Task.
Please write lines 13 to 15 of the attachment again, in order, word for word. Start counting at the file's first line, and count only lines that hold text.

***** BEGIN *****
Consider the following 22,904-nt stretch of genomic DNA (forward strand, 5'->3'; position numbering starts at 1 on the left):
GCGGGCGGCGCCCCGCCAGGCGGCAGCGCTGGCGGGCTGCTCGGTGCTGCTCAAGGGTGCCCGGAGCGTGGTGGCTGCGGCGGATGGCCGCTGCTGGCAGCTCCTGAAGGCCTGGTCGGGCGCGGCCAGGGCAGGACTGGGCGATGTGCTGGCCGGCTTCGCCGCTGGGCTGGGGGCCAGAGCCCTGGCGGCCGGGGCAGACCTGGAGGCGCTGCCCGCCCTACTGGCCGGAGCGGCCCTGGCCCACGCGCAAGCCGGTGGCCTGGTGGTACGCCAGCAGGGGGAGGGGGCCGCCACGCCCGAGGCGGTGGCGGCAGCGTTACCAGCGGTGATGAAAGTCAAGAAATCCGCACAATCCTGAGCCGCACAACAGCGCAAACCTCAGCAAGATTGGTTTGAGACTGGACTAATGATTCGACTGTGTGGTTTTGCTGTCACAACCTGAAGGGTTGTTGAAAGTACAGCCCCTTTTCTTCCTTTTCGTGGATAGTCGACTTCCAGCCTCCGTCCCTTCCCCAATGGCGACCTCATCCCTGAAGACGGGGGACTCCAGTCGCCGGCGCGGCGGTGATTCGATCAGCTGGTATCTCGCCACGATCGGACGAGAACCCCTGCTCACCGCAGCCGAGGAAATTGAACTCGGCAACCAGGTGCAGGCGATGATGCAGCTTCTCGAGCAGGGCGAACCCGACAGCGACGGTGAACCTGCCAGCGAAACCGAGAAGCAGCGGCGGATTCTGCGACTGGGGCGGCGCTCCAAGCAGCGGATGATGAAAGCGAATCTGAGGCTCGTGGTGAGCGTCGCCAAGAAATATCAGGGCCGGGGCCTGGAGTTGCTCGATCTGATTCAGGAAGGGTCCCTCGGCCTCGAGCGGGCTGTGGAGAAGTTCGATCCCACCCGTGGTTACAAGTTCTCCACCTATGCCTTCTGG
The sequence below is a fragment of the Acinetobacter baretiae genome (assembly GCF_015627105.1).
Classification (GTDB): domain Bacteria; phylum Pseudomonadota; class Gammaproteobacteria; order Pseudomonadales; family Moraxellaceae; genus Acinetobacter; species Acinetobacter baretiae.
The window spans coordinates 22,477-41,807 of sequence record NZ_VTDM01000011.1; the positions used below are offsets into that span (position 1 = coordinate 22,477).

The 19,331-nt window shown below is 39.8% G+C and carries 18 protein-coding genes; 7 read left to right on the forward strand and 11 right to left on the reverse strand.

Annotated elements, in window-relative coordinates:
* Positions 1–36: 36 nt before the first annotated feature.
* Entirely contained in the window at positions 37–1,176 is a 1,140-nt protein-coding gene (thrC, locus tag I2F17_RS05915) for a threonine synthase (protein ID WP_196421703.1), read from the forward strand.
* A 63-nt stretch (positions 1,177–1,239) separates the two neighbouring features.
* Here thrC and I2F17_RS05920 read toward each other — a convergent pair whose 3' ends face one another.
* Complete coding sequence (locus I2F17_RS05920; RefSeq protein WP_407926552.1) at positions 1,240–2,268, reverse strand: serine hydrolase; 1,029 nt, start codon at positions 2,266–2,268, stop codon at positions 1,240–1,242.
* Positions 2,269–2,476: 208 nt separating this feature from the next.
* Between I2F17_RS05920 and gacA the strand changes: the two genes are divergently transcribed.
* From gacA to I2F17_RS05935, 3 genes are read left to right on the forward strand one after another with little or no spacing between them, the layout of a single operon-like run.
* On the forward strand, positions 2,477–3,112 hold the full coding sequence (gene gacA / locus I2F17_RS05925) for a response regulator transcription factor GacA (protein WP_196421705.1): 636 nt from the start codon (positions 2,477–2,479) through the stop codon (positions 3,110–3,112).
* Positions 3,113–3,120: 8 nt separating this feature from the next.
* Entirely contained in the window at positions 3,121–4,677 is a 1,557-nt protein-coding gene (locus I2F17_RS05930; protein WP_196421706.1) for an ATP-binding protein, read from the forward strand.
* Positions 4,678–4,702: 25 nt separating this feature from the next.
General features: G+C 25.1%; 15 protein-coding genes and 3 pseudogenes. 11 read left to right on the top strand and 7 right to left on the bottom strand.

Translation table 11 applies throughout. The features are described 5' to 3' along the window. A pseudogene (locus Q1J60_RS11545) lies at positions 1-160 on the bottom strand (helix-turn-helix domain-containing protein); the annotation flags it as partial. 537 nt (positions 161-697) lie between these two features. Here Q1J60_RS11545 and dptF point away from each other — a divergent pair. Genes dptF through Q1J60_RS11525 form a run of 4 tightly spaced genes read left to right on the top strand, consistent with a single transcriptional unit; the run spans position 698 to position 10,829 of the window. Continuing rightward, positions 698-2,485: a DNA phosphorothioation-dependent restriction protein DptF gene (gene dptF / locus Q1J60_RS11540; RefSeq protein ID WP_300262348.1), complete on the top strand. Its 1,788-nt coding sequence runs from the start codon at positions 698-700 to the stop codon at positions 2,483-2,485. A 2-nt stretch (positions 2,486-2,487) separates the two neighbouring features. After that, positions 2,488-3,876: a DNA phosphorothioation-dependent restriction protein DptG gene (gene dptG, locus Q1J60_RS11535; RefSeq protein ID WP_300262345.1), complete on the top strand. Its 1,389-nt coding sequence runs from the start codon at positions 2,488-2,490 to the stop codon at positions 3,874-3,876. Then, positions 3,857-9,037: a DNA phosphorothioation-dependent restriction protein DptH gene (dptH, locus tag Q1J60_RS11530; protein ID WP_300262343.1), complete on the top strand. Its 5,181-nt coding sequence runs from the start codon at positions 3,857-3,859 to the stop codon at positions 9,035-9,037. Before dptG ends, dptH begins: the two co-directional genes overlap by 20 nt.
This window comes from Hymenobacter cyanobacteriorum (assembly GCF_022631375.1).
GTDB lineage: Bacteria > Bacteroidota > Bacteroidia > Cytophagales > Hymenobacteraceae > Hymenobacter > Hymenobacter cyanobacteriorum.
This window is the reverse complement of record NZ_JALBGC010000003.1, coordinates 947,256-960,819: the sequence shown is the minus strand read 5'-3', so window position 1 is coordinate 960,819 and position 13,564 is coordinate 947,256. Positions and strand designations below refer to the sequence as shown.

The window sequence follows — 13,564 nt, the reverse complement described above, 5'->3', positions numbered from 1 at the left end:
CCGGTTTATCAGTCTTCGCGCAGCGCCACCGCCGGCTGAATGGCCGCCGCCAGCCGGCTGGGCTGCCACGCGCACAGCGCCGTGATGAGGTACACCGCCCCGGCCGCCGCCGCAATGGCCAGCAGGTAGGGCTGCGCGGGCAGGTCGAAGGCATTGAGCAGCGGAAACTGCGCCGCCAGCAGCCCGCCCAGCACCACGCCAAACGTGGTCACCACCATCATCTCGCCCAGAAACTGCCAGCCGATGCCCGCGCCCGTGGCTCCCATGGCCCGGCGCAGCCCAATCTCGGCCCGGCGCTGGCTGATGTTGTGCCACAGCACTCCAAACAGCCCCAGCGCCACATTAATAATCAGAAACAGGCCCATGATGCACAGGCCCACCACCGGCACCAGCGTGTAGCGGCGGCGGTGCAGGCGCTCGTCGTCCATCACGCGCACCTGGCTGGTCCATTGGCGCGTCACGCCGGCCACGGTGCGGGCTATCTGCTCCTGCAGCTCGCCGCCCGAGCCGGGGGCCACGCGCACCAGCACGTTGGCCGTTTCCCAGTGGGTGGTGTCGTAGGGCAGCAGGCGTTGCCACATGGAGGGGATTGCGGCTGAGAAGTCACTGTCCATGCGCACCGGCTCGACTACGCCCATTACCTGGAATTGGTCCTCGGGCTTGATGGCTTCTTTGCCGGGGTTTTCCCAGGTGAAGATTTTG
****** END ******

* Positions 2,269–2,476: 208 nt separating this feature from the next.
* Between I2F17_RS05920 and gacA the strand changes: the two genes are divergently transcribed.
* From gacA to I2F17_RS05935, 3 genes are read left to right on the forward strand one after another with little or no spacing between them, the layout of a single operon-like run.